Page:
It was a typical morning for Seagoville North Elementary school (Dallas, TX) bus driver, Raquel Radford Baker (nicknamed “Miss Rocky” by her young bus passengers), when, as she approached her drop-off point, a 7-year-old boy approached Mrs. Baker choking!  Moments before, he had just put a quarter in his mouth!  Well, that young boy was definitely in luck that morning. You see, Mrs. Baker was a military veteran with CPR training! Fortunately, she was then at the school, stopped the bus, and took the young boy off, and began doing the Heimlich Maneuver. While another parent called 911, Mrs. Baker continued with the CPR until, thankfully, that quarter popped out of the young boy’s mouth.  Interesting that she just happened to be covering for another driver that morning, and darn lucky that she was!  That boy’s mother was later able to meet Mrs. Baker.  Said she: “I was able to look her in the eyes and tell her how much I thanked her for saving my son’s life.”  Said Mrs. Baker: “I feel like God placed me there for a reason.  I mean, if I wasn’t there, I don’t know what the other driver may have done.” Our thanks to this great American military veteran with the training and presence of mind to deal with this serious choking incident, most certainly saving his life.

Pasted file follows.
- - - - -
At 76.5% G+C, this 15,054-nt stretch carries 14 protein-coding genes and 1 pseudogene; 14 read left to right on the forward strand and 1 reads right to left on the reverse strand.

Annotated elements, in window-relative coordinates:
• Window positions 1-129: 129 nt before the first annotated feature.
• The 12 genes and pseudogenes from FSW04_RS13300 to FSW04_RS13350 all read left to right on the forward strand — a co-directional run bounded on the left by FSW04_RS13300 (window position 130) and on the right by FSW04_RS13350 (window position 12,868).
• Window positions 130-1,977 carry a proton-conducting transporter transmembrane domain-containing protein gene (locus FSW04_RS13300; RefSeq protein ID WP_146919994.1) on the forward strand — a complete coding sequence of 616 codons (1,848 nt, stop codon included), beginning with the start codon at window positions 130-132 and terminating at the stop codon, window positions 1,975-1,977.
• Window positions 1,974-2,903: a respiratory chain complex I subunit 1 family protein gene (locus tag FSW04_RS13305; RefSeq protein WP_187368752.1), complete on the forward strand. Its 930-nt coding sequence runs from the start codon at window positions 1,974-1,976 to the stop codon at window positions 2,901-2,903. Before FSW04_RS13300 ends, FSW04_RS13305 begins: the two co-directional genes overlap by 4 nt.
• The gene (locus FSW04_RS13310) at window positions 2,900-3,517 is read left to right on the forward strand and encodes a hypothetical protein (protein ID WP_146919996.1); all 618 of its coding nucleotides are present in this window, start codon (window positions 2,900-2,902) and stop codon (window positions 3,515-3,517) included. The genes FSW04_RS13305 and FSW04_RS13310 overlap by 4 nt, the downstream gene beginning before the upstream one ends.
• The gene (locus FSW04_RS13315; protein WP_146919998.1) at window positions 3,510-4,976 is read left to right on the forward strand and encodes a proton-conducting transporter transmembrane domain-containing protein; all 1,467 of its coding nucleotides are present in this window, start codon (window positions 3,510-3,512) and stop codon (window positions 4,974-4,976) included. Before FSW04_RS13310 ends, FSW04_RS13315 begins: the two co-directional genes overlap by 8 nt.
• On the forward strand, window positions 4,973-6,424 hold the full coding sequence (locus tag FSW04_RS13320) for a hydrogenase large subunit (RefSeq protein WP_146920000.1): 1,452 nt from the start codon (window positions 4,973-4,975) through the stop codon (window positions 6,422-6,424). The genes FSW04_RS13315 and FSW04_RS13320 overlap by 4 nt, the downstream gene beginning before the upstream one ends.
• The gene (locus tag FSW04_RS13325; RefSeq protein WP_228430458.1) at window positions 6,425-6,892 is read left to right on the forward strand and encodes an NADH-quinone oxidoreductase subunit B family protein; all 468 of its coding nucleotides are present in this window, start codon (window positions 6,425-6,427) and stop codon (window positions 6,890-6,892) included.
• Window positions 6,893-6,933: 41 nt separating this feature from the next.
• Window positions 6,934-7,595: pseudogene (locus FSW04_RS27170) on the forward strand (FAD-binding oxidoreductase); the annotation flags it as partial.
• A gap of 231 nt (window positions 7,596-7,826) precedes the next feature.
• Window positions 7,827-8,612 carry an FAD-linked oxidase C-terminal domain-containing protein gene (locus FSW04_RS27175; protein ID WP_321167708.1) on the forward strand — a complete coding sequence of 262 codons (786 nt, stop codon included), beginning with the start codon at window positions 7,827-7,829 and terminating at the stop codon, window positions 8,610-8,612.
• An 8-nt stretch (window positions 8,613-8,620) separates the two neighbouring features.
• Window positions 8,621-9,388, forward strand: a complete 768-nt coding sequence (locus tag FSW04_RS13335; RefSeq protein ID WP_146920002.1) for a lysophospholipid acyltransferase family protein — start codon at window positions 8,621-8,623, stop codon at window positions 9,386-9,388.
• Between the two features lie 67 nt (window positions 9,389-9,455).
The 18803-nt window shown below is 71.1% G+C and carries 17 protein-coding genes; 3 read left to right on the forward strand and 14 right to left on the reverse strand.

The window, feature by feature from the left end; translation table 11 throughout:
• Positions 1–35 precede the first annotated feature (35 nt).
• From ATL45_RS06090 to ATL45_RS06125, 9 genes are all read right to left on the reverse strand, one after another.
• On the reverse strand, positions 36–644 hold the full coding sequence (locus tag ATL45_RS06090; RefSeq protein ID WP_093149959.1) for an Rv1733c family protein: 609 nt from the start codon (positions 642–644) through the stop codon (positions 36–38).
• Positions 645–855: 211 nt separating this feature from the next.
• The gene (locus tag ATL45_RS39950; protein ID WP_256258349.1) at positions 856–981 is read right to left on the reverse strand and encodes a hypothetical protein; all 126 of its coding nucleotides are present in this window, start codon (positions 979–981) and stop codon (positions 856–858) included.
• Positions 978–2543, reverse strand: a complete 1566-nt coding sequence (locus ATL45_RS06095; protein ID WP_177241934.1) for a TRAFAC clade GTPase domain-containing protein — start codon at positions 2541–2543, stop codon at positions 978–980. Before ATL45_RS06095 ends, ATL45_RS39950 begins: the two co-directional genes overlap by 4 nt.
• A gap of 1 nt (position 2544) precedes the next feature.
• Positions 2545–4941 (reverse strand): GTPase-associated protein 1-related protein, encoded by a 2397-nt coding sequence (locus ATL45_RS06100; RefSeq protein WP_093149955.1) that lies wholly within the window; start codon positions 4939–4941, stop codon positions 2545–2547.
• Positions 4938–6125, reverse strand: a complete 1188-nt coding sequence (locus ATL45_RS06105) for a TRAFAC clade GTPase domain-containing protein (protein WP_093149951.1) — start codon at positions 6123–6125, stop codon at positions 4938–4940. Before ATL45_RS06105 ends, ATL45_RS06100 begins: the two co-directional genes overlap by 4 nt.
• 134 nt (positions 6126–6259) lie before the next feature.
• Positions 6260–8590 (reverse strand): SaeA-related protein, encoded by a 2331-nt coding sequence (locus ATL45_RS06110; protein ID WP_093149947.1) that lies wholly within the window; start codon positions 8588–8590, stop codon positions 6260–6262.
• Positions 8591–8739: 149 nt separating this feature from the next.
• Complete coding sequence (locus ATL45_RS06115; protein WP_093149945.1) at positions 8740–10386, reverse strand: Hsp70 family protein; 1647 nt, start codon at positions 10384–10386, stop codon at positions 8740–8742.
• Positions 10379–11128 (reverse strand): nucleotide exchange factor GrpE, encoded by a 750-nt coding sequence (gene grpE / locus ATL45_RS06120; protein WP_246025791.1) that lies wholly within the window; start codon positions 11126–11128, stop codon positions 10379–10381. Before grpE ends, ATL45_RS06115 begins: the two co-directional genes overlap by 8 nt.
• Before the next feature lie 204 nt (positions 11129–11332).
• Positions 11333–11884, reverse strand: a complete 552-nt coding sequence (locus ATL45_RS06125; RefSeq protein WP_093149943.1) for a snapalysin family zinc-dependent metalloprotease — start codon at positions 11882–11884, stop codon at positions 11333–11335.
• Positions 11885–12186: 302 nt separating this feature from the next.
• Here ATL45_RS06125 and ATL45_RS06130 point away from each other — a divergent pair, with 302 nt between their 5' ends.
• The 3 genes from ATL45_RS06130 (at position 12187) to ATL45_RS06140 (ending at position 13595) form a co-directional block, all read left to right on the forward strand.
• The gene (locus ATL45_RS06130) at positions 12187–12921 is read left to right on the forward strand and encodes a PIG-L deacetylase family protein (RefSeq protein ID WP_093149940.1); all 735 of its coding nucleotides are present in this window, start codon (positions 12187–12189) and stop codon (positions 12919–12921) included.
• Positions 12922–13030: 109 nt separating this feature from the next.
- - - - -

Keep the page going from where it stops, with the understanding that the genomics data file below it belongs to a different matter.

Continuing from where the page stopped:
Along with the move these days toward suggesting that some graduating high school seniors, depending on career choice, consider apprenticeships or technical college certifications, in order to enter the job market sooner, and without the too often hefty student loan debt often resulting from four-year college programs, some U.S. companies are beginning to actually eliminate that prior requirement that applicants must have a four-year degree.  Corporations like Walmart, IBM, Bank of America, and Google “have announced plans to reduce the number of jobs that require college degrees,” including for some corporate positions.  Clearly, careers in fields like medicine, law, etc. will continue to require traditional college degrees.  But for other career choices, a recent research report found that dropping the four-year degree requirement “could open up 1.4-million jobs for American workers, without college degrees, over the next five years.”  Said one company owner regarding evaluating potential new hires, who focuses on the individual, along with considering three qualities: “Do they get it … Do they want it …Are they capable,” and lastly, are they a fit for the company’s culture. This won’t apply to all career paths that young people wish to pursue, but for those without degrees, don’t desire one, and who can’t afford the seemingly ever-increasing tuition costs without costly loans, this move to eliminate the traditional degree requirement is definitely good news for a great many young Americans, as well as those older who most often have related work experience to offer.